PHUKET: The Nai Harn Beach dog situation is under control without officials having to take any drastic measures, Rawai Mayor Aroon Solos told the Phuket Gazette.
“We will not be banning pets at worker camps. However, we have dispatched municipality officers to ask that the residents take proper care of them and sterilize the dogs,” Mr Aroon said. “We’ve also determined how many dogs are owned as pets in the camp and will work to ensure this number does not grow.”
The problem with soi dogs along Nai Harn Beach and other parts of Rawai was thrust into the spotlight after complaints began rolling in to the municipality about the canines (story here).
However, Mr Aroon and John Dalley, vice president and CEO of the Soi Dog Foundation, assured the Gazette that the animals were no longer an issue.
“We have also asked that people only take their dogs for walks on the beach before 8am, as there are fewer beachgoers there at that time,” Mr Aroon said. “Some people like to see dogs on the beach and some do not, so we just have to find a balance.”
About 20 soi dogs live in the Nai Harn Beach area, all of which have been vaccinated and sterilized by the Soi Dog Foundation, confirmed Mr Aroon.
“Nai Harn Beach is home for many dogs that, for one reason or another, have no home of their own. They are cared for by local residents, Thai and foreign, who have even set up their own Facebook page (click here) with the support of Soi Dog, who vaccinate and neuter the dogs and care for any ongoing medical needs they may have,” Mr Dalley told the Gazette.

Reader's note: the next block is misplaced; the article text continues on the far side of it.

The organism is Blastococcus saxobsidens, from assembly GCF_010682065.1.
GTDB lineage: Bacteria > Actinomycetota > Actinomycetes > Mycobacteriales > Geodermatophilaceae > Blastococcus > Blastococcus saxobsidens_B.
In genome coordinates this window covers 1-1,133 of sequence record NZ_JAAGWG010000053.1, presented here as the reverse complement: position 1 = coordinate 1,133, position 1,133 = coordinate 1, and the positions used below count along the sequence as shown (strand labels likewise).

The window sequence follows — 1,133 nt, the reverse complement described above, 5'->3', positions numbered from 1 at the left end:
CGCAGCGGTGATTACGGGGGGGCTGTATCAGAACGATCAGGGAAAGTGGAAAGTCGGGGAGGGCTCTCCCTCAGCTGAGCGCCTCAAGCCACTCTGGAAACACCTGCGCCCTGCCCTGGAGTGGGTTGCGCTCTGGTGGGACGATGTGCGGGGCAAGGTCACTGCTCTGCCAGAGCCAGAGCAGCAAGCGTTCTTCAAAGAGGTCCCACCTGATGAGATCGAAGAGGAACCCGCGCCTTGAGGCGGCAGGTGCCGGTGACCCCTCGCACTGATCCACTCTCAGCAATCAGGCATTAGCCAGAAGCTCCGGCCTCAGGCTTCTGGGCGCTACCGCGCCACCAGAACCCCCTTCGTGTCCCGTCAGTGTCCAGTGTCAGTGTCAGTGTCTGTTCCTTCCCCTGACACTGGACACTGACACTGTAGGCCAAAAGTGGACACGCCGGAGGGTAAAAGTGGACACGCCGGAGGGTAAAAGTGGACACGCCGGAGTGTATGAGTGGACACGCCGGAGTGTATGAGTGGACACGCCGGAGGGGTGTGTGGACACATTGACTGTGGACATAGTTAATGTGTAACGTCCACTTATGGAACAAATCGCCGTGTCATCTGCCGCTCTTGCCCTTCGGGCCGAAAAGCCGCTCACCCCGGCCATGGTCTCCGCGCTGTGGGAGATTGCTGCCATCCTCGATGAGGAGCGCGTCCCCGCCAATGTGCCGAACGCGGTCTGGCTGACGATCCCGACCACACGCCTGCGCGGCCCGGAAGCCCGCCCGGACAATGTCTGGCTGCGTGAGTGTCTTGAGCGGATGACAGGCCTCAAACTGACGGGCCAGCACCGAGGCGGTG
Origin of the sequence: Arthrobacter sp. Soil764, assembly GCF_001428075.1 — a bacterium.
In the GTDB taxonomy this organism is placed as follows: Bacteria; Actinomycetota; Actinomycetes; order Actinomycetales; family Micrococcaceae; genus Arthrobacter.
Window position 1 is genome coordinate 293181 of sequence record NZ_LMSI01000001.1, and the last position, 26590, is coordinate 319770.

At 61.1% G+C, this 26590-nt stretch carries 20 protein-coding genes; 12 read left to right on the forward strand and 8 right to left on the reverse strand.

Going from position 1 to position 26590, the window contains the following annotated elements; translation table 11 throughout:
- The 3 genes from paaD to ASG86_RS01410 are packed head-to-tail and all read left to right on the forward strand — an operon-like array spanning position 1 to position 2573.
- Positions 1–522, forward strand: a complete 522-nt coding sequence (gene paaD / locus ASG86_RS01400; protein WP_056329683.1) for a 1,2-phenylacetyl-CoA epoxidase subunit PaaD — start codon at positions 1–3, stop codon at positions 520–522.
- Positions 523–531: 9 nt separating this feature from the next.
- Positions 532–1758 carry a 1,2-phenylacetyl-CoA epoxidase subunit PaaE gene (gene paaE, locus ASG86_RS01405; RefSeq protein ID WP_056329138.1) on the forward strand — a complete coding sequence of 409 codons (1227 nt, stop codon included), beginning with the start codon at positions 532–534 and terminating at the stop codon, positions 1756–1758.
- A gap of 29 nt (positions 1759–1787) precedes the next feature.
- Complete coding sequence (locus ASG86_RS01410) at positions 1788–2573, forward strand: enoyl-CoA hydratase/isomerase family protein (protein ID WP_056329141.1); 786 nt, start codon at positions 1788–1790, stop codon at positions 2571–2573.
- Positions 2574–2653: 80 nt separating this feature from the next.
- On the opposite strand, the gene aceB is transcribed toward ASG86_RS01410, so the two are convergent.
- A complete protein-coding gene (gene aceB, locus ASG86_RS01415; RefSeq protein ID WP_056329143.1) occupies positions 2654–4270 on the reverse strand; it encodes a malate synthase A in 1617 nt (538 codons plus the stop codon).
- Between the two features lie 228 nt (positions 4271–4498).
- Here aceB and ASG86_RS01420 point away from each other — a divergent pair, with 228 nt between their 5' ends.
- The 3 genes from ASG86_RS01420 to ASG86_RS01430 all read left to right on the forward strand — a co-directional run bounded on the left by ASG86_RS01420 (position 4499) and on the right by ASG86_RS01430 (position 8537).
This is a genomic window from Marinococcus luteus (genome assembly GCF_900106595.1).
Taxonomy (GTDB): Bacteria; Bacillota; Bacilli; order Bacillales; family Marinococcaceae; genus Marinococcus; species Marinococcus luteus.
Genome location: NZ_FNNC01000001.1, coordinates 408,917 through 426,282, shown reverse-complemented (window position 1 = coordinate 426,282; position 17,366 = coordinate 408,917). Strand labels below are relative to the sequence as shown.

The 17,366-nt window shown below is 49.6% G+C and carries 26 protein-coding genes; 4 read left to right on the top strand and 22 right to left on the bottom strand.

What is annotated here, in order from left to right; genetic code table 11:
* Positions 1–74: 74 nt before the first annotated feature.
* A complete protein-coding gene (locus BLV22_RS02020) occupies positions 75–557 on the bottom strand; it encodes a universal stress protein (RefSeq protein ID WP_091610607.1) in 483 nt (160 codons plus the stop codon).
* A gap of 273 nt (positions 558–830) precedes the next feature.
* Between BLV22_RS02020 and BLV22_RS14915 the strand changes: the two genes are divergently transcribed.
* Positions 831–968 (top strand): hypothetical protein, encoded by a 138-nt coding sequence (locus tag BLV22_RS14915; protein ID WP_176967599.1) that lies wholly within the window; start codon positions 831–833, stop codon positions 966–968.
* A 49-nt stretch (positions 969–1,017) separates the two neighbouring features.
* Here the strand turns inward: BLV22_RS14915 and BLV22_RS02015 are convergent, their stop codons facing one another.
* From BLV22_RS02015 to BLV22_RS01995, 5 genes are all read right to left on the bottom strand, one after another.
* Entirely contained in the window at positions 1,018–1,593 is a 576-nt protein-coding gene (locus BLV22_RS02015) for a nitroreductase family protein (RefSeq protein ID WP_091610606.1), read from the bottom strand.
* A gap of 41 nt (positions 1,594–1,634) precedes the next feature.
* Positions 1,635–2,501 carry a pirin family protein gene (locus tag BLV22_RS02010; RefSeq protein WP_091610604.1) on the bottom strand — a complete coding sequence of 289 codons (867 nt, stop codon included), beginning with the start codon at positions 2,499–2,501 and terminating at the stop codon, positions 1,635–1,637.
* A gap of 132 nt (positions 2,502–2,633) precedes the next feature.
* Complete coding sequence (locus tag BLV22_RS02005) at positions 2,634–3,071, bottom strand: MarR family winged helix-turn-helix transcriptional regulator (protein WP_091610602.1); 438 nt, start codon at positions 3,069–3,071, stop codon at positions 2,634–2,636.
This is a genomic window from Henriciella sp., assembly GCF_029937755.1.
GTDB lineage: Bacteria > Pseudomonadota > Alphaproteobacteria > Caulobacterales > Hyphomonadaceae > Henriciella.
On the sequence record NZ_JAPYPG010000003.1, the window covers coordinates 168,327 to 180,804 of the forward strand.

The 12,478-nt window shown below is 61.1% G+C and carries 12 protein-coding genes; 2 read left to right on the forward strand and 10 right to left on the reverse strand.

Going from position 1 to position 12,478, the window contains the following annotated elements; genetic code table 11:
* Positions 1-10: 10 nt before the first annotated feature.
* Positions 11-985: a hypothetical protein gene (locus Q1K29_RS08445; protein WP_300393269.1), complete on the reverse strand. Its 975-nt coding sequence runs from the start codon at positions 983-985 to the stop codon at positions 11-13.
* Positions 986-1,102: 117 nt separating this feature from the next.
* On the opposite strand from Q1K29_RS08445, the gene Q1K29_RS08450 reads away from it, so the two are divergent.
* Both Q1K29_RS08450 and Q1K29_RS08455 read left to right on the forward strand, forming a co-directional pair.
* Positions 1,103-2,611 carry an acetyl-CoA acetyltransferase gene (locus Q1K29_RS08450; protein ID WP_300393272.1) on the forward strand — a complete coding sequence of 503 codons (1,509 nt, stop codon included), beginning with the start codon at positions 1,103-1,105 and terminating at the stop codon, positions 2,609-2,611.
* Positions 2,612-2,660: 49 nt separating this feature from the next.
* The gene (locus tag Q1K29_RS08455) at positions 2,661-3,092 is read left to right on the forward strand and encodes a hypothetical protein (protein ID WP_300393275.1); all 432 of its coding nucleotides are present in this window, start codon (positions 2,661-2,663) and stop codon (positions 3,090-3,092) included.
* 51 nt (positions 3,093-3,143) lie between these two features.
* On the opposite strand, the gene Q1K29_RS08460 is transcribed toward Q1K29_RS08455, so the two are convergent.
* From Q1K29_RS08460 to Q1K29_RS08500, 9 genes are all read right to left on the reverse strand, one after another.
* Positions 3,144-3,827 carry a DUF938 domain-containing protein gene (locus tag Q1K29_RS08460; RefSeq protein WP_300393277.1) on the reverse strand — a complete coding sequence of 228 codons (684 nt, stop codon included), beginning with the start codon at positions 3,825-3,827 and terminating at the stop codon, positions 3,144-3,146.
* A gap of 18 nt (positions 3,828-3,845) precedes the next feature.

“The dogs provide company and pleasure to thousands of tourists every year, some who return year on year to see their canine friends.”
Local people who feed the dogs and take care of them are working hand in hand with the municipality and have agreed that the dogs should only be fed in specific locations, confirmed Mr Dalley.
One previous issue with the dogs in the area had been that they were being fed along the road encircling Nai Harn Lake, which is used by many cyclists, a situation that many saw as potentially hazardous.
“Soi Dog Foundation has sterilized and vaccinated all the dogs at the beach and over 80 per cent of all dogs in the Rawai area, which will see numbers reducing over time,” said Mr Dalley.
Mr Aroon pointed out that, though the dogs were friendly, he would continue to look for a possible place to relocate them. He also noted that the Suan Pa Bangkhanun Stray Dog Shelter in Thalang was already overcrowded and would not be considered a possibility.
“Removing all the dogs would serve no useful purpose, as other dogs would simply move in and take their place,” Mr Dalley said as a counter point, emphasizing that the current changes were moves in the right direction.
“The reality is that removing the dogs could well have a reverse effect, as the dogs living on the beach are friendly and pose no danger to the public. New dogs moving in to replace them may not be”.
— Nattha Thepbamrung
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